Author Topic: Question about restriction introduced by CSV, sanity check on my calculations  (Read 209 times)


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Hi, I am setting up a brand new well to supply house water at my farm in Oregon. The well is 57 feet deep, with water level at 31 feet.  I presume that I will install the pump a couple feet off the bottom of the well, say 54 feet.  The well log says that the driller did a 1 hour test that yielded 40 gpm with pump depth at 56 feet.

After watching the chaos in Texas a week or two ago with power outages I've decided that one non-negotiable for this pump is 115V operation.  I know that limits my flow, but I'm willing to forgo simultaneous showers in order to be able to run the well pump off a solar electric system that is already in service.  The old well was supplying water through ancient galvanized piping that was restricting flow, so we're kind of used to low flows - we're probably getting 3 gpm max at the downstairs bathtub now.

The pump that I've tentatively identified as a candidate is the Grundfos 10SQ05-160.  It seems reasonably sized to the application, runs off 115V, and has a soft start feature that is important so as to not overload the solar inverter.  One of my questions is how does installing a cycle stop valve affect my design calculations; here I'll run through the calcs as though the CSV is not present, and then perhaps Cary would comment on whether the CSV will affect things so much that I need to alter the design?

If assume that the pressure switch is 40 psi on / 60 psi off, then the equivalent head heights for those two pressures are (pressure * 2.31), so the pressure heads are 92 feet and 139 feet.  Adding in the pump depth of 54 feet then the approximate total head is 146 feet at turn on, 193 feet at turn off.  Checking this against the pump curve, it looks like the two flow rates are 11.1 gpm at turn-on and 7.2 gpm at turn-off (see attached pump curve).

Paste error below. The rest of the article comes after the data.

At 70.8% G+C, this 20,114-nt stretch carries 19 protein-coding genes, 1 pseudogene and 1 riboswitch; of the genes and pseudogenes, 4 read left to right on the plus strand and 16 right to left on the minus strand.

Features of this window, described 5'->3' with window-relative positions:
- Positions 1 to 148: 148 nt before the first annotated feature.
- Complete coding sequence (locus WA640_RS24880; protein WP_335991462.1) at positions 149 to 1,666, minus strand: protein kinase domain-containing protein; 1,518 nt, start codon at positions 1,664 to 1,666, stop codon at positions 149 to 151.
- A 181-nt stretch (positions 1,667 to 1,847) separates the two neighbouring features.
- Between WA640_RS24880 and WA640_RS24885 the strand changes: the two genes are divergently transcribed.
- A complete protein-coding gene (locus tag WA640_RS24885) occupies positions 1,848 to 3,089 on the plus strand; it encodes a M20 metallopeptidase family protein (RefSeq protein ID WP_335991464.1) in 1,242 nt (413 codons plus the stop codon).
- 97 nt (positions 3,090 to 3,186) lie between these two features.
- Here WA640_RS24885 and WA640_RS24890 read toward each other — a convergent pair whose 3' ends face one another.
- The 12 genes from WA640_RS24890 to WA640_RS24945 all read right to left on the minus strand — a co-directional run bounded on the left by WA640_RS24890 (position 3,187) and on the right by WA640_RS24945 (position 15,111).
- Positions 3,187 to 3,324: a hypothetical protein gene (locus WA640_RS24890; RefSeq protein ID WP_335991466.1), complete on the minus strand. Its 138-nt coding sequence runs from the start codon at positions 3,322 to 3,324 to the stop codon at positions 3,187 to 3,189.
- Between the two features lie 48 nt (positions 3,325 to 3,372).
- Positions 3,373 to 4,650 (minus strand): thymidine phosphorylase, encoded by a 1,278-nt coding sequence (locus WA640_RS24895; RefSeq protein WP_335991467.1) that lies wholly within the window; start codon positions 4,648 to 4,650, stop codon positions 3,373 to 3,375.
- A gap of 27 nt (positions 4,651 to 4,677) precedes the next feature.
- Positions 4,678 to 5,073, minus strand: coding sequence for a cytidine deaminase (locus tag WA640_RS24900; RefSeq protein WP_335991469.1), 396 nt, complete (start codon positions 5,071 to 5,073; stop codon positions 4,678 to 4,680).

I went to the calculator page, and plugged in 11 gpm, 50 psi desired pressure, and 72 psi as the max pressure at CSV inlet (I got the latter by noting that the pump max head is 220, subtract off well depth of 54 feet, convert 166 feet to psi by dividing by 2.31, resulting in 71.8 max psi at top of well). When I ran the calculator with the 60 psi pump cut-off pressure the calculator said no valve applicable - not sure why?  The calculator suggested either the CSV12550-1 or CSV1A; I was thinking I would just order the PSIde-kick kit, so is there any reason to consider the CSV12550-1?

I'm not sure how to phrase the question properly, but I'm assuming that the CSV introduces some loss at maximum flow conditions - is there a way to predict how much the flow will be reduced when operating at the point where pressure on output is just about to drop below 50 psi?

Some other sanity checks here:

I'm going to put the tank and CSV in a garage that is adjacent to the well head, so I can use hard pipe from drop pipe to CSV to tank.  I'm assuming that PEX pipe would be the commonly used tubing from tank through the ground to the house cellar.  Based on this resource, it looks like 1.25" PEX is the appropriate size for the 50 foot run to the cellar.

Based on this resource for pressure loss in PEX tubing (second page of, it looks like the loss is 1 psi at min flow, 2 psi at max flow.  This seems acceptable.

I read in some other posts that in some cases one can use threaded PVC down pipe; with the max 220 feet of head the pressure should be 95 psi max, correct?

Any red flags in what I've proposed here?  Thank you for your time and wisdom.

Albany, Oregon

Cary Austin

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Well if you were watching the chaos in Texas you should know that solar is not a good backup supply.  We were cloudy for days and the only reliable source of power was gas powered generators.  With a generator 230V is not a problem, and works better for pumps.  However, the pump you picked would work, but I would use the 10SQ05-200, so as not to be right on the razors edge of working at that depth.

Pex pipe is fine, just use one size larger than normal or the friction loss from the insert fittings will be more than you want.

A CSV only restricts the pump when needed.  There is a few pounds of friction loss in a CSV. But the only time you would see it is when running the pump at max flow, which is rare.